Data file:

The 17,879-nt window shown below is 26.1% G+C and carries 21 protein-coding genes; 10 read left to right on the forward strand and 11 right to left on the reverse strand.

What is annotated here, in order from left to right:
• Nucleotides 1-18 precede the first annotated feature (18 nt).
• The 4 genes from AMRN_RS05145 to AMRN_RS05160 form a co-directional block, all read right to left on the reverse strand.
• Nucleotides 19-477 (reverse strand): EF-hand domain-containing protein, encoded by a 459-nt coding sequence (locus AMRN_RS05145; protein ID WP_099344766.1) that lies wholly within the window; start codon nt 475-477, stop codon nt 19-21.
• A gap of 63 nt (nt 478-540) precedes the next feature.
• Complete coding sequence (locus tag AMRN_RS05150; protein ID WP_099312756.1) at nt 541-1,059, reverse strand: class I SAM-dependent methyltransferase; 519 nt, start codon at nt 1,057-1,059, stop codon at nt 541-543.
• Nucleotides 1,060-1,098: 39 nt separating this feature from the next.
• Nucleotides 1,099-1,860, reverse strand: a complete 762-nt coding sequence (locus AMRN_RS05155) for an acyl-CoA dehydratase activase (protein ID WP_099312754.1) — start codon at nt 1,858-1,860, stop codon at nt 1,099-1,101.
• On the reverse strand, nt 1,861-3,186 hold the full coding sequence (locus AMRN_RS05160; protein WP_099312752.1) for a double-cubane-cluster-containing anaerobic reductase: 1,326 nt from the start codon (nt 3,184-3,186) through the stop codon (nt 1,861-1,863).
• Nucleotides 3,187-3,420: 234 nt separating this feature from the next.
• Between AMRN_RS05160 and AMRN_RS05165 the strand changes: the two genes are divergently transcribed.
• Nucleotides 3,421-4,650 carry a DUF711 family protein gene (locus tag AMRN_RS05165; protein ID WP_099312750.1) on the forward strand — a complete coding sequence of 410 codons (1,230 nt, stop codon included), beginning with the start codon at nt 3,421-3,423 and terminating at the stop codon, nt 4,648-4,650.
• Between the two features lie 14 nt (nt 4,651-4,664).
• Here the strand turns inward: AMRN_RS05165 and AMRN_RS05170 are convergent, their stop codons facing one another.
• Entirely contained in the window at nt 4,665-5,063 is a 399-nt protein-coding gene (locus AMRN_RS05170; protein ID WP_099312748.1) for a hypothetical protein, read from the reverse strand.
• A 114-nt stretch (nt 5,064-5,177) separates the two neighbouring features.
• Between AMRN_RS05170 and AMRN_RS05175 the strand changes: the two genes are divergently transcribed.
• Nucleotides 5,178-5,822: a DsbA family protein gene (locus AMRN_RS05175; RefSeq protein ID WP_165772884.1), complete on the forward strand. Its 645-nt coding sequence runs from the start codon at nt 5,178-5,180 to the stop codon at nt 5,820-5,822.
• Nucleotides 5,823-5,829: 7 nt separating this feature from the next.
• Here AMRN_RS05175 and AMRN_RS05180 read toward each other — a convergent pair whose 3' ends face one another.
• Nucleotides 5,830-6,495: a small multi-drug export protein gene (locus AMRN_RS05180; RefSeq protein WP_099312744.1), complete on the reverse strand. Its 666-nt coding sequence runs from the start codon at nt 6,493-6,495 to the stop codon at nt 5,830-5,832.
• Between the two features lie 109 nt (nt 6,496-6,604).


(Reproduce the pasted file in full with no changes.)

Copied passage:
The 17,879-nt window shown below is 26.1% G+C and carries 21 protein-coding genes; 10 read left to right on the forward strand and 11 right to left on the reverse strand.

What is annotated here, in order from left to right:
• Nucleotides 1-18 precede the first annotated feature (18 nt).
• The 4 genes from AMRN_RS05145 to AMRN_RS05160 form a co-directional block, all read right to left on the reverse strand.
• Nucleotides 19-477 (reverse strand): EF-hand domain-containing protein, encoded by a 459-nt coding sequence (locus AMRN_RS05145; protein ID WP_099344766.1) that lies wholly within the window; start codon nt 475-477, stop codon nt 19-21.
• A gap of 63 nt (nt 478-540) precedes the next feature.
• Complete coding sequence (locus tag AMRN_RS05150; protein ID WP_099312756.1) at nt 541-1,059, reverse strand: class I SAM-dependent methyltransferase; 519 nt, start codon at nt 1,057-1,059, stop codon at nt 541-543.
• Nucleotides 1,060-1,098: 39 nt separating this feature from the next.
• Nucleotides 1,099-1,860, reverse strand: a complete 762-nt coding sequence (locus AMRN_RS05155) for an acyl-CoA dehydratase activase (protein ID WP_099312754.1) — start codon at nt 1,858-1,860, stop codon at nt 1,099-1,101.
• On the reverse strand, nt 1,861-3,186 hold the full coding sequence (locus AMRN_RS05160; protein WP_099312752.1) for a double-cubane-cluster-containing anaerobic reductase: 1,326 nt from the start codon (nt 3,184-3,186) through the stop codon (nt 1,861-1,863).
• Nucleotides 3,187-3,420: 234 nt separating this feature from the next.
• Between AMRN_RS05160 and AMRN_RS05165 the strand changes: the two genes are divergently transcribed.
• Nucleotides 3,421-4,650 carry a DUF711 family protein gene (locus tag AMRN_RS05165; protein ID WP_099312750.1) on the forward strand — a complete coding sequence of 410 codons (1,230 nt, stop codon included), beginning with the start codon at nt 3,421-3,423 and terminating at the stop codon, nt 4,648-4,650.
• Between the two features lie 14 nt (nt 4,651-4,664).
• Here the strand turns inward: AMRN_RS05165 and AMRN_RS05170 are convergent, their stop codons facing one another.
• Entirely contained in the window at nt 4,665-5,063 is a 399-nt protein-coding gene (locus AMRN_RS05170; protein ID WP_099312748.1) for a hypothetical protein, read from the reverse strand.
• A 114-nt stretch (nt 5,064-5,177) separates the two neighbouring features.
• Between AMRN_RS05170 and AMRN_RS05175 the strand changes: the two genes are divergently transcribed.
• Nucleotides 5,178-5,822: a DsbA family protein gene (locus AMRN_RS05175; RefSeq protein ID WP_165772884.1), complete on the forward strand. Its 645-nt coding sequence runs from the start codon at nt 5,178-5,180 to the stop codon at nt 5,820-5,822.
• Nucleotides 5,823-5,829: 7 nt separating this feature from the next.
• Here AMRN_RS05175 and AMRN_RS05180 read toward each other — a convergent pair whose 3' ends face one another.
• Nucleotides 5,830-6,495: a small multi-drug export protein gene (locus AMRN_RS05180; RefSeq protein WP_099312744.1), complete on the reverse strand. Its 666-nt coding sequence runs from the start codon at nt 6,493-6,495 to the stop codon at nt 5,830-5,832.
• Between the two features lie 109 nt (nt 6,496-6,604).